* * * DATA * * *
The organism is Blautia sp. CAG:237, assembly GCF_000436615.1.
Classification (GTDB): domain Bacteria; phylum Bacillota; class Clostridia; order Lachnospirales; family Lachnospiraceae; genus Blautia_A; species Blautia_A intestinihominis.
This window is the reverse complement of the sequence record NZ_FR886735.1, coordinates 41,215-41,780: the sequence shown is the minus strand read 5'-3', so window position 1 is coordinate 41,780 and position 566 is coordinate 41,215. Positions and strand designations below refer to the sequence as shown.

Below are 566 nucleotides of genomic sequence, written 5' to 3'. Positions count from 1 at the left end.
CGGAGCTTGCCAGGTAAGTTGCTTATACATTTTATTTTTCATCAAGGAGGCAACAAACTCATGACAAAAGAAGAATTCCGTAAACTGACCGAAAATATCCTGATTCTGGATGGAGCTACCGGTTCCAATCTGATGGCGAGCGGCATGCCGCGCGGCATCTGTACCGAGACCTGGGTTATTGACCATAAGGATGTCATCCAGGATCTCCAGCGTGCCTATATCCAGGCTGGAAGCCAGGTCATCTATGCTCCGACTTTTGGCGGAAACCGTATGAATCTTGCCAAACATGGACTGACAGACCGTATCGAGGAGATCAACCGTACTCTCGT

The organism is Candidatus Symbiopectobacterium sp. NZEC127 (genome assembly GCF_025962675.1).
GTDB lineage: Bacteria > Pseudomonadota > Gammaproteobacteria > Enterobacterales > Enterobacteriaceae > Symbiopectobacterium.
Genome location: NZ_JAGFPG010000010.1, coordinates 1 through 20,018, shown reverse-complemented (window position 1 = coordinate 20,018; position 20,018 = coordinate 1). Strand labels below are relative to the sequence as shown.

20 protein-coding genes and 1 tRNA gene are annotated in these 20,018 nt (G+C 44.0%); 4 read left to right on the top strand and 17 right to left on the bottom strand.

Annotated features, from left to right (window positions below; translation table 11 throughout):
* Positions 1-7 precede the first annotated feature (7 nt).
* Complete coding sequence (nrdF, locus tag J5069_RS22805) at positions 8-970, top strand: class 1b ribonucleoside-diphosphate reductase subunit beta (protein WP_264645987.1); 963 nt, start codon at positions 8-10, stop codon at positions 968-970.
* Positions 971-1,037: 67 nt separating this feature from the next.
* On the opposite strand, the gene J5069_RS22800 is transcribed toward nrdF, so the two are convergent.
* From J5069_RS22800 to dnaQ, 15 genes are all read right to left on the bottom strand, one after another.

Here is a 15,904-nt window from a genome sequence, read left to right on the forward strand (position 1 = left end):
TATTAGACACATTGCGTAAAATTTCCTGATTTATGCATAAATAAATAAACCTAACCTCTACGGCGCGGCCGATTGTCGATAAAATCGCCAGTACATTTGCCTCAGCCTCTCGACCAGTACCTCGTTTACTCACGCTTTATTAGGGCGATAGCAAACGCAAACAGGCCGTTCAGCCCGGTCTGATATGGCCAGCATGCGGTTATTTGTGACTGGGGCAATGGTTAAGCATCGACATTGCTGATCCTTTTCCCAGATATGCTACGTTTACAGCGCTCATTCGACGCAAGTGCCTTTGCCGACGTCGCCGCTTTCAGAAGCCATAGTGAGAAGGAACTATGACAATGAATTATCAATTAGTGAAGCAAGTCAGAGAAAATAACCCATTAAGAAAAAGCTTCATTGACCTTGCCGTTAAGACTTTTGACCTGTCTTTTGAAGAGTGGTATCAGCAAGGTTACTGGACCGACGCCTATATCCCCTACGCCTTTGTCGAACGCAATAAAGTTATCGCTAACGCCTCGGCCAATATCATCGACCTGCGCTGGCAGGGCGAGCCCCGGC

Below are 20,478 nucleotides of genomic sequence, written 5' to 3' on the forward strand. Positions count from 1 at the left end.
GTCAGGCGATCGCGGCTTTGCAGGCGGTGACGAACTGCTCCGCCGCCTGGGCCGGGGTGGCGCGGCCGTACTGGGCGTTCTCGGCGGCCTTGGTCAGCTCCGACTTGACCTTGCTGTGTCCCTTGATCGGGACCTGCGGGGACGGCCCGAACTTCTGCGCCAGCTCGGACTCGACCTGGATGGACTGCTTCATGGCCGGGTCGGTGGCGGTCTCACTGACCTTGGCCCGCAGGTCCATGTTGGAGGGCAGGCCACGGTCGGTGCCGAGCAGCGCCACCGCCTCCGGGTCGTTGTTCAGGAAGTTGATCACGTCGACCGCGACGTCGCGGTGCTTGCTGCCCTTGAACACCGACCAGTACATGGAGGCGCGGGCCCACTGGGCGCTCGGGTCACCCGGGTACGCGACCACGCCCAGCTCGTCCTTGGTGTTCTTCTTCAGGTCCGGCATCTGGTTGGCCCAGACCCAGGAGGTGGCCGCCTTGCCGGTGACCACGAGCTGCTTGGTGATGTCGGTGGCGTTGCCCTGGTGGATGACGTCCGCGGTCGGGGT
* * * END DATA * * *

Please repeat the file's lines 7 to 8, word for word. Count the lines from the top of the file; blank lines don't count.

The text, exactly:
GTDB lineage: Bacteria > Pseudomonadota > Gammaproteobacteria > Enterobacterales > Enterobacteriaceae > Symbiopectobacterium.
Genome location: NZ_JAGFPG010000010.1, coordinates 1 through 20,018, shown reverse-complemented (window position 1 = coordinate 20,018; position 20,018 = coordinate 1). Strand labels below are relative to the sequence as shown.